To the Governor and Legislature of New Hampshire
[Portsmouth, N.H., 3 November 1789]
Allow me, Gentlemen, to assure you that grateful as my heart is for the affectionate regards which my fellow-citizens have manifested towards me, it has at no time been more sensibly impressed with a consciousness of their goodness than on the present occasion.
I am truly thankful for your expressions of attachment to my person, and approbation of my conduct—and I reciprocate your good wishes with unfeigned affection.
In exercising the vigilance and attention, with which you are pleased to compliment my military command, I did no more than what inclination prompted and duty enjoined.
In discharging the duties of my civil appointment, I can sincerely promise that the love of my country will be the ruling influence of my conduct.
The success, which has hitherto attended our united efforts, we owe to the gracious interposition of Heaven, and to that interposition let us gratefully ascribe the praise of victory, and the blessings of peace.
May the State, in whose councils you worthily preside, be happy under your administration, and may you, Gentlemen, partake of the blessings which your endeavors are intended to bestow.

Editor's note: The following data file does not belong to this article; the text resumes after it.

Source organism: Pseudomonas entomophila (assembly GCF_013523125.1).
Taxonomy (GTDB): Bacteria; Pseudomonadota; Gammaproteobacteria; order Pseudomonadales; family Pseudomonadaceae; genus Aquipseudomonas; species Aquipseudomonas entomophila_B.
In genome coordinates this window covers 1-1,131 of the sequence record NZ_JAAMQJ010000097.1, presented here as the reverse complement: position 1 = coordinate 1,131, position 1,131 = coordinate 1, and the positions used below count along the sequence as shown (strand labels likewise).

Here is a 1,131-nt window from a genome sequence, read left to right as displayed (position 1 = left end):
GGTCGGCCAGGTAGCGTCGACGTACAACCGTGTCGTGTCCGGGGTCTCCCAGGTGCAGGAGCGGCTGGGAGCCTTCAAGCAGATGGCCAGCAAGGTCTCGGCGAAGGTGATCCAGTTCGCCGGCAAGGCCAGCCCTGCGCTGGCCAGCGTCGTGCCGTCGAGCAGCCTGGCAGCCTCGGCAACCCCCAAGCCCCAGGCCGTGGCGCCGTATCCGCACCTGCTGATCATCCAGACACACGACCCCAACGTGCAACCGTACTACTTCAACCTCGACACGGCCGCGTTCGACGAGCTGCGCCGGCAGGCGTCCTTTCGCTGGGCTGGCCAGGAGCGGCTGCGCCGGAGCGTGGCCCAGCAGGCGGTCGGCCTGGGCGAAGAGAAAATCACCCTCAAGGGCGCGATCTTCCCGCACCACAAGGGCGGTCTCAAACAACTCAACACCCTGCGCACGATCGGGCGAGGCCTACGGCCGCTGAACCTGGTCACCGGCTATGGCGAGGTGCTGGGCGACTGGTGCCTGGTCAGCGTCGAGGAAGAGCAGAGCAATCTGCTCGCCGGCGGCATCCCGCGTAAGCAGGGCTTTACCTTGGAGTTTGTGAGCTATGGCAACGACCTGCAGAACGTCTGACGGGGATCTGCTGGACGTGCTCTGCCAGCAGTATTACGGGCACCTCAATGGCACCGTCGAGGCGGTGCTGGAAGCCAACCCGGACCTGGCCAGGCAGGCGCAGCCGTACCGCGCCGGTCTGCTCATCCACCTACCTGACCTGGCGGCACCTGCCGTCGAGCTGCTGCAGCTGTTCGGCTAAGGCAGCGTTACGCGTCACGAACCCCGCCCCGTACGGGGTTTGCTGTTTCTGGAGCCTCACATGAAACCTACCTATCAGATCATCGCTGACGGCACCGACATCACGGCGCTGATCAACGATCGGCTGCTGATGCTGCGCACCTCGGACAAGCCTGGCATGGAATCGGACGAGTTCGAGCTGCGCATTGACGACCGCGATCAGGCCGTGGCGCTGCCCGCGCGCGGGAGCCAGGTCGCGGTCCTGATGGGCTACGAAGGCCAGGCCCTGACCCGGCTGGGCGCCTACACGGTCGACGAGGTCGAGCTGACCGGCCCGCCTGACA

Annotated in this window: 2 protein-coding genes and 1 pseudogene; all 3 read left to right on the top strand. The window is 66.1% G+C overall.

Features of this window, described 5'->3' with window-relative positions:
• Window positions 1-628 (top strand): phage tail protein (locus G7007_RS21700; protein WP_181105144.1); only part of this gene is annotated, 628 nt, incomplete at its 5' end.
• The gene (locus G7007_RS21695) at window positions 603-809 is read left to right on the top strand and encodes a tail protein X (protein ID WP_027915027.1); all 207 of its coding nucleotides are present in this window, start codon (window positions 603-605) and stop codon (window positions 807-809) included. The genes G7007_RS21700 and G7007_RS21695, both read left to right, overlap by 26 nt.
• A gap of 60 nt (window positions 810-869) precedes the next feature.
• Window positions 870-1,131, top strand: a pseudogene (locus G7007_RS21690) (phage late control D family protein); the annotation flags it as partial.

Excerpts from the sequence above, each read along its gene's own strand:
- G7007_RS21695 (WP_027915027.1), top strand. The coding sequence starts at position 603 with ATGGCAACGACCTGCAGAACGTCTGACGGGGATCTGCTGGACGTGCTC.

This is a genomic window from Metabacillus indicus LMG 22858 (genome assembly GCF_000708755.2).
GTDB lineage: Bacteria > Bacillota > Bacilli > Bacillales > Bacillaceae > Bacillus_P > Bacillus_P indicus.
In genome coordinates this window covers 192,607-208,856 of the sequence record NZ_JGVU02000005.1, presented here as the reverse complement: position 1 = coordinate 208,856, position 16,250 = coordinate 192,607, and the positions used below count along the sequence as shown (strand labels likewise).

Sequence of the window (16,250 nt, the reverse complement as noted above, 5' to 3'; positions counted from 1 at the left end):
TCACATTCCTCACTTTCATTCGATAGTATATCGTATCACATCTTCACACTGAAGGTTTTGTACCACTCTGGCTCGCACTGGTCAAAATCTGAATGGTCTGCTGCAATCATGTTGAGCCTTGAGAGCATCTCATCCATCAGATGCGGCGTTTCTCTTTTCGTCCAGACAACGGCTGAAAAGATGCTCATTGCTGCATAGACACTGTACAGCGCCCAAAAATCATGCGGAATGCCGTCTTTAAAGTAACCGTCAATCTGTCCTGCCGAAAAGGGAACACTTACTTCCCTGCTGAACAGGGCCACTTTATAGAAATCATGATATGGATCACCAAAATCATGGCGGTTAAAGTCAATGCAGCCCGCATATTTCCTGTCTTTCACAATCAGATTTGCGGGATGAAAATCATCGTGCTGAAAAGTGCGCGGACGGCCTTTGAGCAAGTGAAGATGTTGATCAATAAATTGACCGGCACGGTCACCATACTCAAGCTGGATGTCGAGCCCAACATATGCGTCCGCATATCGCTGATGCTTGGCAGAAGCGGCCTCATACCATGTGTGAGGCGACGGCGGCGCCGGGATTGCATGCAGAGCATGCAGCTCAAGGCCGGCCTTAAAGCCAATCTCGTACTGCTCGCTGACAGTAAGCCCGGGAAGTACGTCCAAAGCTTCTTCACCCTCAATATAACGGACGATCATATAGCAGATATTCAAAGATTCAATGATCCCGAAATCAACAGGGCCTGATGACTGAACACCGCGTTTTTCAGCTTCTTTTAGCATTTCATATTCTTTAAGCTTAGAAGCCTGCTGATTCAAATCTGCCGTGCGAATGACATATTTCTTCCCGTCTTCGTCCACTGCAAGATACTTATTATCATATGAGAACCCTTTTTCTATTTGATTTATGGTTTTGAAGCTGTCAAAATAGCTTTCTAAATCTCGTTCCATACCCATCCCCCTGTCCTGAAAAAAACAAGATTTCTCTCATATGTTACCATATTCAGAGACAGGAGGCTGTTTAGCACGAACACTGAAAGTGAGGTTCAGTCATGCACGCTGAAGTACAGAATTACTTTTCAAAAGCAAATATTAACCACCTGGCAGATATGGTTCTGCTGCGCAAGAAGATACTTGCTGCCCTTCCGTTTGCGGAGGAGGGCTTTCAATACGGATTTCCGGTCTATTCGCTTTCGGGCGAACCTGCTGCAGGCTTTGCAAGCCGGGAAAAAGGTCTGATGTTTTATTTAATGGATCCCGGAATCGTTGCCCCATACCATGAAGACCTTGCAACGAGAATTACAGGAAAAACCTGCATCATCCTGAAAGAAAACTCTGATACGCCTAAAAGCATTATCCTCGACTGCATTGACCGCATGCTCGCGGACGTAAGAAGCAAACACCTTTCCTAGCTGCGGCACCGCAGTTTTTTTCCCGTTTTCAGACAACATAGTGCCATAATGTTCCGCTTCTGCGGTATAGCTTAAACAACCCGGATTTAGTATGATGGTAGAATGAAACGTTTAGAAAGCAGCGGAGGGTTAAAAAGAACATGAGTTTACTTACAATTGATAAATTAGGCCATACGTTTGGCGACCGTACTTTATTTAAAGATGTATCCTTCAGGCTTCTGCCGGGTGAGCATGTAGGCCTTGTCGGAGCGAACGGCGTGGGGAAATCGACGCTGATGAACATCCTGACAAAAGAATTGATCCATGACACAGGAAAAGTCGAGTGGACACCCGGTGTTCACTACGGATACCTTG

LB, DLC:GW; copy, DLC:GW.
For background to GW’s tour of the eastern states, see his letter to Betty Lewis, 12 Oct. 1789, n.3.
According to GW’s diary account “About 2 Oclock I recd. an Address from the Executive of the State of New Hampshire; and in half an hour after dined with them and a large Company at their Assembly room which is one of the best I have seen any where in the United States” (Diaries description begins Donald Jackson and Dorothy Twohig, eds. The Diaries of George Washington. 6 vols. Charlottesville, Va., 1976–79. description ends , 5:490). The address, signed by John Sullivan and dated 3 Nov., reads: “Amidst the applause and gratulations of millions, suffer the Executive of New Hampshire with grateful hearts to approach you, Sir, and hail you welcome to this northern State—To a Government, whose metropolis was at an early stage of the late war by your vigilance and attention saved from destruction. And the whole of which was, at an after period, rescued from impending ruin by that valour and prudence, which eventually wrought out the salvation of our common country, and gave birth to the American empire.
“Deeply impressed with the remembrance of these important events, you will permit us to say that among the vast multitude of your Admirers, there is not a People who hold your talents and your virtues in higher veneration than the Inhabitants of New Hampshire.
“We beg you, Sir, to accept our most cordial thanks for the honor done to this State by your more than welcome visit at this time. And that you will believe that we shall not cease to unite our most fervent prayers with those of our american Brethren that you may be continued a lasting blessing to our nation—and long, very long, be suffered to rule in Peace over those, whom you have protected and defended in war” (DLC:GW).